Saturday night will mark the 13th time Georges St. Pierre has competed in an Ultimate Fighting Championship welterweight title bout.
He has defended his belt eight straight times and taken on all of the best challengers the 170-pound division has had to offer.
Don’t tell his opponent, Johny Hendricks, about St. Pierre having some sort of edge in experience heading into their UFC 167 headlining bout at the MGM Grand, however.
On a conference call Monday, Hendricks was quick to dismiss any suggestion that fighting for the UFC belt for the first time put him at a disadvantage.
“I’ve been under the lights since my freshman year of high school. I was under the lights in every (wrestling match) in college. The spotlight doesn’t get much more than that,” said Hendricks, a four-time All-American and two-time national champion at Oklahoma State. “I’ve been competing my whole life. Who cares about the spotlight? Who cares about all this other crap? I’m fighting a man, Georges St. Pierre.”
That man just happens to be one of the best fighters in UFC history. St. Pierre has been on a dominant run, having rarely been truly tested in winning 11 straight fights since a stunning first-round knockout loss to Matt Serra in 2007.
One of the most impressive aspects of his streak has been St. Pierre’s ability to outwrestle some of the most-decorated amateur wrestlers in the division despite having never competed in the discipline himself before starting MMA.
None have been quite as good as Hendricks on the mat, but Hendricks doesn’t plan on taking St. Pierre down to the ground. He wants to use his wrestling to thwart St. Pierre’s takedowns in an effort to keep the fight standing long enough to land his feared left hand and try to end the fight with one punch.
“We know he’s very good at changing levels and getting takedowns,” Hendricks said. “I feel if I prevent that, it’s in my favor because I know I have the power to finish the fight, and that’s what I want.”
St. Pierre insists he is prepared not only for Hendricks’ power, but all aspects of his game.
“I’m ready for it. I’m not scared of it. Most likely, the chances are yes, I’ll be hit,” St. Pierre said. “People talk about his left hand, but Johny’s a very well-rounded fighter. He’s got a lot more than that. I’m not focused on one thing, I’m focused on everything he has. It’s like an exam. When you’re in school and you study for an exam, you’re going to be very confident.”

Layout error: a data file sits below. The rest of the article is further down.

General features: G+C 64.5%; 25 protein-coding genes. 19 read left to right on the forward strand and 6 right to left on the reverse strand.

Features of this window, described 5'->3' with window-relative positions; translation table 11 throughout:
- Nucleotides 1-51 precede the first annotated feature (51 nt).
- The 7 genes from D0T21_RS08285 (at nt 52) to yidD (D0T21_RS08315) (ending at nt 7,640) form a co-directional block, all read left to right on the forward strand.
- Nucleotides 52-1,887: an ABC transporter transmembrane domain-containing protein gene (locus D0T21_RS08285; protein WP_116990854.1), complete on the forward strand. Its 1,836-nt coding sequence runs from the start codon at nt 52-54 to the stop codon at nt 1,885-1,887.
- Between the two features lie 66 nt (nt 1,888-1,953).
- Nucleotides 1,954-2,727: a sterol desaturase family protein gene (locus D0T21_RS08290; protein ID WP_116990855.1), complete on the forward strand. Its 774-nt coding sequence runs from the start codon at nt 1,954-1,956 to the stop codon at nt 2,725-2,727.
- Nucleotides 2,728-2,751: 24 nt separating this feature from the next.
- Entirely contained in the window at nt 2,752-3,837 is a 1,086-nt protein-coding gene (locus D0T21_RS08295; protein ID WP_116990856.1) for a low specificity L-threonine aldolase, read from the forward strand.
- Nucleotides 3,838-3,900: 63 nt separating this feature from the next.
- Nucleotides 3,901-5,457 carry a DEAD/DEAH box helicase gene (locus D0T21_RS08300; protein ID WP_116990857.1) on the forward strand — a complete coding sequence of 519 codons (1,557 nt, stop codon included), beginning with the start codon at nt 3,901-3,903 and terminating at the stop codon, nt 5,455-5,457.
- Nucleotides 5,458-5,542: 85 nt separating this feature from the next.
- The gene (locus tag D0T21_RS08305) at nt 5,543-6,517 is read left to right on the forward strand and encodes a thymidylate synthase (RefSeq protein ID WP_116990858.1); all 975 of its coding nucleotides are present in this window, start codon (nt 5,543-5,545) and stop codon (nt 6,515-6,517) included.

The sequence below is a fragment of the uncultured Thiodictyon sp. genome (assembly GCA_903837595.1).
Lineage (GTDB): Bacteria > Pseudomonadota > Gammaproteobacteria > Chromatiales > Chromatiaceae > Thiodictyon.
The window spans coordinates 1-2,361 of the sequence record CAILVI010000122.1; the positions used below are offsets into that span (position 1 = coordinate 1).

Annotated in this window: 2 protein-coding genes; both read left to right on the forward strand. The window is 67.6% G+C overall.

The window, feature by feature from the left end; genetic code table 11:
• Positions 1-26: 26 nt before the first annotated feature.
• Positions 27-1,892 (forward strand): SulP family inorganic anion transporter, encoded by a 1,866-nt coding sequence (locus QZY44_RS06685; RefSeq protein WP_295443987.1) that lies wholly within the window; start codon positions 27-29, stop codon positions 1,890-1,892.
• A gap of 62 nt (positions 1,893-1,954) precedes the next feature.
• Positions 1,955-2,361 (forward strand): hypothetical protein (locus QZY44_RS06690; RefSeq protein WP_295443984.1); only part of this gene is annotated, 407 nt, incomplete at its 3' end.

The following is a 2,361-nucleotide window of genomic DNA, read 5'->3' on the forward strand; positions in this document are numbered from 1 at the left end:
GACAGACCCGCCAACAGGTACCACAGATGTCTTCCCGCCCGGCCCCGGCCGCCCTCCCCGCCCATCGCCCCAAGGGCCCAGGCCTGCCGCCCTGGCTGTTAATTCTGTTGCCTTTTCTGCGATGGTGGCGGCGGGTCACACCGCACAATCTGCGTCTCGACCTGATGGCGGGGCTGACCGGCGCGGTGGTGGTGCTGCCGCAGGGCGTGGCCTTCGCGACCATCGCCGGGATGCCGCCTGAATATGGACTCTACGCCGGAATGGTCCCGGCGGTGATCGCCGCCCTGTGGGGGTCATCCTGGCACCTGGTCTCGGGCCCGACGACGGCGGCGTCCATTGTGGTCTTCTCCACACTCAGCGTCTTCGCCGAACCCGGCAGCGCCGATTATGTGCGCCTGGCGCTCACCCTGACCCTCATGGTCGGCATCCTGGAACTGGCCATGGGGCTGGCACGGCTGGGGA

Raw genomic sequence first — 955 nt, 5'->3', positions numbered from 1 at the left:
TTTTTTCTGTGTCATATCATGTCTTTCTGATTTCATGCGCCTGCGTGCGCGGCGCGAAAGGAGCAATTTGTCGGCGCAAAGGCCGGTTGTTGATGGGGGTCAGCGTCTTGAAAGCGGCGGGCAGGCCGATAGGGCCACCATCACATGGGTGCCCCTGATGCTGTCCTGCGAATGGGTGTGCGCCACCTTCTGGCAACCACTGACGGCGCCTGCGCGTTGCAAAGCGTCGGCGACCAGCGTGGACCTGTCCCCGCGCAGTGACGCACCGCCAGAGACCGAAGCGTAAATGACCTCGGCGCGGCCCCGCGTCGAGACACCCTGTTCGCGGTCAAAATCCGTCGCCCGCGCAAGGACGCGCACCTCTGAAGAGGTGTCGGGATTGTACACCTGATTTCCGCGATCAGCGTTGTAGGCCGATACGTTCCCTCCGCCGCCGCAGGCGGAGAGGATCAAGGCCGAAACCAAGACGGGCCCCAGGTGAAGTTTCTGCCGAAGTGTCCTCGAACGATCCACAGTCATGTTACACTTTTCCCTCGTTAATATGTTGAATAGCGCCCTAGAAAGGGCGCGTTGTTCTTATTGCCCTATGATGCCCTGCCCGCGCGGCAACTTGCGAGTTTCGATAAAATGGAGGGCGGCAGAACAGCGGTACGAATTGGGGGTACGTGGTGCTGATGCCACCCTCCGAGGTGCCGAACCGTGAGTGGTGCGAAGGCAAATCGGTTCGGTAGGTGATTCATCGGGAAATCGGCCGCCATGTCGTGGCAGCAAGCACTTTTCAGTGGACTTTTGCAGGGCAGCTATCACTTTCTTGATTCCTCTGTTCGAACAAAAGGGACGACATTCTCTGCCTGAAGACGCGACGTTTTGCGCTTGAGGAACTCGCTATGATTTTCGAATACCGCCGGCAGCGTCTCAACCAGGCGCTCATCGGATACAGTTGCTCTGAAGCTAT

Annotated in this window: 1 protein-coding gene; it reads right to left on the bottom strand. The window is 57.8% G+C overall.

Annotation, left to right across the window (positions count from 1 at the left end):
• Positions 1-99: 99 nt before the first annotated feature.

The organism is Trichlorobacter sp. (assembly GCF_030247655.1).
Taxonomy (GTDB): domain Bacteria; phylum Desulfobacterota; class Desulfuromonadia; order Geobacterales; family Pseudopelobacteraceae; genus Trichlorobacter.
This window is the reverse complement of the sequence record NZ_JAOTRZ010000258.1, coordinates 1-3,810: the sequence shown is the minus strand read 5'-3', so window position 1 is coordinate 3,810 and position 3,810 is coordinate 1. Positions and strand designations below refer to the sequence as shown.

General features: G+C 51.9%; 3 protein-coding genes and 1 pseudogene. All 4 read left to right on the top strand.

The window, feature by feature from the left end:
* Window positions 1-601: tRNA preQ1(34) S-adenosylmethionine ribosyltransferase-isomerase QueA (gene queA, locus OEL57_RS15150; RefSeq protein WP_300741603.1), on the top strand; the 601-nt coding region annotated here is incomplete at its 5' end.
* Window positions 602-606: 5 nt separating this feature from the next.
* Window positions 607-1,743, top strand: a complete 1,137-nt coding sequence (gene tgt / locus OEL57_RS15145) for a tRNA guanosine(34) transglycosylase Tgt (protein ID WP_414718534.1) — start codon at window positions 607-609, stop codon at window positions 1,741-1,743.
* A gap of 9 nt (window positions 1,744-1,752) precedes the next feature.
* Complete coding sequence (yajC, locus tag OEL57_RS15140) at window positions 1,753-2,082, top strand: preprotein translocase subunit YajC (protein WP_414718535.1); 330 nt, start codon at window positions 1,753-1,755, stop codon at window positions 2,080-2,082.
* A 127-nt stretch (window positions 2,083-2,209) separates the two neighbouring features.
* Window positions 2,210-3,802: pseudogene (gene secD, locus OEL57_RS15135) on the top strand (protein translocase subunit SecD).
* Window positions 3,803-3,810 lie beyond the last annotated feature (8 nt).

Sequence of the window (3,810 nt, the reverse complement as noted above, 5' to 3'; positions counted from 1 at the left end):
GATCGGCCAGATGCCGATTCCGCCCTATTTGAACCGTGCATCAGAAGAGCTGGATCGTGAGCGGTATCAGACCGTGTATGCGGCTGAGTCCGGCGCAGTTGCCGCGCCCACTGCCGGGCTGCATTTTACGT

■ PETTIS INJURED — UFC lightweight champion Anthony Pettis injured his knee in training and has been forced to pull out of a scheduled title defense against Josh Thomson.
The announcement has forced the reshuffling of a pair of cards.
The title bout between Pettis and Thomson had been scheduled to headline the UFC on Fox 9 card in Sacramento, Calif., on Dec. 14.
With that network card in need of a new main event, the flyweight title bout between Joseph Benavidez and Demetrious Johnson has been moved into that slot.
Benavidez and Johnson had originally been slated to fight in the main event of “The Ultimate Fighter 18 Finale” card at Mandalay Bay on Nov. 30.
A lightweight bout between Gray Maynard and Nate Diaz has been promoted to the main event slot for the Nov. 30 card.
Thomson was named as Pettis’ opponent when it was clear top lightweight challenger T.J. Grant would not be able to fight due to lingering effects from a concussion.
It’s not yet known whether it will be Thomson or Grant getting the next shot at Pettis when he is healthy.
■ MANUWA IN FOR LITTLE NOG — Unbeaten English prospect Jimi Manuwa was announced as the next opponent for top light heavyweight contender Alexander Gustafsson for the March 8 card in London.
Manuwa replaces Antonio Rogerio Nogueira, whose string of injuries continued with yet another setback.
Gustafsson is expected to earn a rematch with champion Jon Jones with a victory, provided Jones gets by Glover Teixeira.
There was a groundswell of support for Daniel Cormier to get the nod to fight Gustafsson in what would be Cormier’s first fight at 205 pounds. UFC president Dana White cited the fact that having Cormier make his first weight cut in a foreign country would not be an ideal situation.
Cormier encountered medical issues cutting weight for the Olympics as a wrestler and was forced to miss the 2008 Games after finishing fourth in 2004. He recently decided to drop from heavyweight to light heavyweight because his good friend and training partner Cain Velasquez has the heavyweight belt.
Contact reporter Adam Hill at firstname.lastname@example.org or 702-224-5509. Follow him on Twitter: @adamhilllvrj.